Staking Your First Garden Landscaping Project For Beginners

A shovel and wheel barrowGarden Landscaping can be a very exciting project, turning a portion of your backyard into a produce-bearing vegetable plot. Of course you’ll need to determine where you want it situated, how much space to use and what fruits and vegetables you want to grow. Garden landscaping of this magnitude requires garden tools such as hoes, shovels, claws, a tiller, and seeds and starter plants to begin.

As a first-timer, we recommend you take a field trip to a friend’s garden or public plots to see examples of how plants are arranged. This field trip is an excellent landscaping tool to in and of itself. Once you’ve decided what you want to grow and how to arrange things, you will need to know how to stake your plants to manage them as they grow.

Staking Your First Garden

Why stake? As plants grow they need to be staked to control the weight of ripening vegetables. If not staked, vines and stems can break with vegetables falling to rot on the ground. Weighted plants not staked can also encroach on plants near them, choking off the next row’s growth and production. The most common vegetables that require staking are peas, beans, peppers and tomatoes, although squash and melons are often staked as well.

Staking Instructions

Pound 4 to 6 foot dowels or wooden slats into the soil directly behind seedlings or young plants when planting. For beginners, we also recommend labeling the beginning of a role to keep track of what has been planted.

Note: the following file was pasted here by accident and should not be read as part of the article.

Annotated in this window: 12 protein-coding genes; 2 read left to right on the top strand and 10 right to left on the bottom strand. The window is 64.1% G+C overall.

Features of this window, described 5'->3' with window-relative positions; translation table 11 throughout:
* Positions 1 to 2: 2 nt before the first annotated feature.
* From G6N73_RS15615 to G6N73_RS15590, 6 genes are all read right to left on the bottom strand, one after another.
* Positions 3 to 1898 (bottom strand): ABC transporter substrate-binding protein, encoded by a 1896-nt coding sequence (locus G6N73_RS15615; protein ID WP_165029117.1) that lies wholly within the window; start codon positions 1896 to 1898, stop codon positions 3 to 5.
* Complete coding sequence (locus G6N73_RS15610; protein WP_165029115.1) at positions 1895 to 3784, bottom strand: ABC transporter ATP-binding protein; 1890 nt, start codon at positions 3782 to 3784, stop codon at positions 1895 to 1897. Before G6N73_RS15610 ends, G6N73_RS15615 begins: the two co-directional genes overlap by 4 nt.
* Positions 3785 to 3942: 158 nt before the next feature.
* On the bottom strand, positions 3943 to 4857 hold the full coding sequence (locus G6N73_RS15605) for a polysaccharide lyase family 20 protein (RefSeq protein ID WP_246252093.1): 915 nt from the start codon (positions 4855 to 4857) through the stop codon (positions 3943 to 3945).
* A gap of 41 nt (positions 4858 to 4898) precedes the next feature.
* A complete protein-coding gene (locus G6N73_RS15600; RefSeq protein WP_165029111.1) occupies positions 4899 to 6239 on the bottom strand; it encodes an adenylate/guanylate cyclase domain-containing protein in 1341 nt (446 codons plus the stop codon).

For beans and peas, install a 6-foot trellis on either end of the row (not greater than 5 feet apart), installing additional support for longer rows. Stretch plastic netting (or wire) between these supports, which you will then ‘encourage’ the vines to weave among as they grow, providing support.

Squash and melons should be planted near a strong fence or trellis situated behind them. As the vines grow, loosely tie them to these supports with garden ties or old pantyhose strips.

Plants that don’t vine should be tied every 6 to 8 inches with the same landscaping tools; tomatoes and peppers by their stem, melons and squash by individual vines.

Bush vegetables such as beans and tomatoes benefit from cages (no more than 4 feet high) installed over seedlings or young plants to control their growth. Place cages equidistant over the seedlings and, as they increase in height, pull branches through the cage for support.

In no time, you will be enjoying the ‘fruits’ of your efforts without plant damage or experiencing vegetable rot from un-staked plants. Pick vegetables when ripe and enjoy!